I felt cheated. I had put in 6 tough years (the infamous “Bearcat Six Year Plan”) getting a B.A. in Theater from State University of New York (SUNY), and by gum, I wasn’t going to sit through anymore classes. (Though I tried while deployed, but that fizzled when I wouldn’t keep up with the reading or the papers. A university career in Theater does not well prepare you for the rigors of advanced college education.)
Nothing popped before we had to leave, so I brought my family home to the folks, not having any other place particularly in mind. (And it’s not like I had many options at that point.)
I know we all survived those few months home, but that had to be the most difficult period in any of our lives (except maybe for Jilly Bean and Spud, who I think loved all the attention at Grandma and Grandpas). A young family of four jammed in on top of another family, and a mix of personalities and attitudes and habits to boot.
I know my ex described this period as “You owe me. Big-time.”
I was so desperate for work and income at one point, that I seriously reconsidered joining the service, not Active Duty, but in the Reserves or National Guard. Any need for a Czech Linguist or Intel Analyst? No? Too many right now? Need to travel? What about right here in town?
And before you know it, they had me sign the papers. 4 years, New York Army National Guard. And two days after I signed the papers, I was offered a Technical Writing job. Figures. Good firm, good opportunity. Company with several good writers willing to give a youngster with raw talent but little polish an opportunity to learn, writing User and Technical Manuals for Computer Systems, which the firm’s programmers coded for corporate clients.
But I had a job, and we could move out of my parent’s house.
Spud’s next place of residence was the kind of place that settles in your mind like music in summer, redolent in warm and hazy sways of grasses, orchard fields and solitude, save for the crickets.
We rented a 200 year old farmhouse, really only the upstairs, a family member lived in an expanded first floor, the family Matriarch and landlady lived next door, and our little family lived in the 2nd floor of the old house.
The upstairs had those great old plank floors, at least a foot wide, each plank, and where brick was not directly exposed (though layered with centuries of paint), every other scrap of wood was wide plank or beam, all held together with pegs. The pane glass was old, we even had one that was original, along with the etched initials of some ancestor fiancé who wanted to ensure that the peddler’s diamond was just that.
There were stairs too, leading up to the attic, but we weren’t allowed up there except on the obligatory historical tour, expressly for the purpose of seeing the old standing loom that still resided in the attic, carefully preserved.
The fireplaces were off limits too, mores the pity, although as anyone who knows we well will tell you, that’s probably just as well. (Let’s see, the flue, the cinders, the wood, chopping etc., and then of course, the fire itself. Maybe we should leave the fire making to the professionals, shall we?)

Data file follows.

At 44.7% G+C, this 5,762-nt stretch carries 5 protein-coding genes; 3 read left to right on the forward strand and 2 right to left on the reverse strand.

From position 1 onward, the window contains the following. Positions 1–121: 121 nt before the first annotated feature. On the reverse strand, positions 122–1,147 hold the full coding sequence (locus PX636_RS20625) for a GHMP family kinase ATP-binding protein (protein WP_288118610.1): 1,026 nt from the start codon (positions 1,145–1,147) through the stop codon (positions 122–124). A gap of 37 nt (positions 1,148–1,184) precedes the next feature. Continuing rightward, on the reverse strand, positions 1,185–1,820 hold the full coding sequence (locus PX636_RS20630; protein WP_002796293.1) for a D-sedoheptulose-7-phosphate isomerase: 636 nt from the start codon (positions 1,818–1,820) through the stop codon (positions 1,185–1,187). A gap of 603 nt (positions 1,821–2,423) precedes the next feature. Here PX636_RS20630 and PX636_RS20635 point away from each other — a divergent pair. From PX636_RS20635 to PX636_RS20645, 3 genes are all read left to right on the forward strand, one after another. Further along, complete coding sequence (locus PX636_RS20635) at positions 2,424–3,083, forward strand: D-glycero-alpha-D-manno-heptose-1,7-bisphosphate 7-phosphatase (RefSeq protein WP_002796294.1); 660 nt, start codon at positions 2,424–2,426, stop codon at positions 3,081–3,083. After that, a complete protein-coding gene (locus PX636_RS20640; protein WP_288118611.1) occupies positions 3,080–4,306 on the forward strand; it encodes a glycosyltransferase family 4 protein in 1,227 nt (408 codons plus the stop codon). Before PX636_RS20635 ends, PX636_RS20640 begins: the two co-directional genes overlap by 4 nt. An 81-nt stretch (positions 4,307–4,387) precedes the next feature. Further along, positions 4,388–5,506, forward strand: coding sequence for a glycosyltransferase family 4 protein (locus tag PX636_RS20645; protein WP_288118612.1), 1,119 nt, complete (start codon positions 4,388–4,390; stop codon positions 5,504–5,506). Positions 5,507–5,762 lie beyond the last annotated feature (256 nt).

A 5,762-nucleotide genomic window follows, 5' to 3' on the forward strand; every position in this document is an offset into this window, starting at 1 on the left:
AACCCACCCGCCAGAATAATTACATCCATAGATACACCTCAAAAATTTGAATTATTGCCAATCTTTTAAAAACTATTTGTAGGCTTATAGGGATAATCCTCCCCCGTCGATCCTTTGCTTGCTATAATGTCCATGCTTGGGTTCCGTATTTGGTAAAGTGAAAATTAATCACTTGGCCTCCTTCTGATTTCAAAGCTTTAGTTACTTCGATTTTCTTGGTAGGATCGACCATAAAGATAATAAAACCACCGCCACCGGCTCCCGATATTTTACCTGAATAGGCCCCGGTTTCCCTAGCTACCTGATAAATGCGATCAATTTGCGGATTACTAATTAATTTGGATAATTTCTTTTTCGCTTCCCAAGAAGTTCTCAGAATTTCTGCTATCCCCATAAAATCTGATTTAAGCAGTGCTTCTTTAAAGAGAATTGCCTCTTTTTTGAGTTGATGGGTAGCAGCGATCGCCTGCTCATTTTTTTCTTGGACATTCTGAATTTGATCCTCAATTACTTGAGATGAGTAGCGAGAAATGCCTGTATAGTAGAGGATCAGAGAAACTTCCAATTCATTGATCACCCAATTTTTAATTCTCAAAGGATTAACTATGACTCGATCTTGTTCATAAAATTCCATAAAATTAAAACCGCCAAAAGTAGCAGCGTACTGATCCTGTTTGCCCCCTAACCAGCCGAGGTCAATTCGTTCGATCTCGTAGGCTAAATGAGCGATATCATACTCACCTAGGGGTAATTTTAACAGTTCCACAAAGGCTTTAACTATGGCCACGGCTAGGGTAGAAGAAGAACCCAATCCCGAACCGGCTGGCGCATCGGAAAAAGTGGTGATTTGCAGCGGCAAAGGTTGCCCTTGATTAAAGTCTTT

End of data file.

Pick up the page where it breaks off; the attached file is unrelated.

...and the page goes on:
But best of all, this first real home of Spud’s sat on a several acre remnant of an old family farm of landed gentry in Southern Saratoga County. For those that know, that means a slice of a history fast disappearing amid suburban sprawl. The closest I’ve seen to it, and as fast disappearing, are a few remaining slivers of Maryland countryside astride the Baltimore Washington Beltway. Now Saratoga County in New York is not by any stretch wider metropolitan Washington, but the almost ghostlike quality of what little traditional rural life remains, suffers the same melancholia.
But in the sliver of time these memories reside, it is always near summer, there are always tall grasses, and the 200 year old Pear and Apple Trees are resplendent in bloom. And fully swallowed up in the soft grasses is a little babe of a child, with hair beginning to go as blond as the grass seed, a ready laugh, and a sparkle in her eyes that set the birds to twitter.
Sitting and laughing in that orchard field, looking out across a landscape unchanged barely since the Revolution, could you blame us if the whole world seemed as manageable as the apple in our hand? As easy to bite into as that ancient fruit, with a legacy and heritage older than the house itself? As easy to chart a course for the future, as the winds find their easy way through the tall, shifting grass?
And yet, in less than a year, our lives would change greatly, as the next big Adventure would begin.
But for now, in the tall grass, a small child full of brightness and light fixes her eyes on a grasshopper that has hopped up on our blanket. All attention and hope, and then a ready grab, but too late, and the critter pops away. A little chill, the sun heading down, and time to bring the kids inside.
Look for Moss Don’t Grow (on a Rolling Spud), Part Two, following the Spud to the Apartment Complex and her first years at school.
A New Dadmanly
My friend and fellow Christian blogger Ella's Dad of Ragged Edges offered to create a masthead and new design look for me. I am delighted I took him up on his very kind offer. For regular visitors, don't you think?!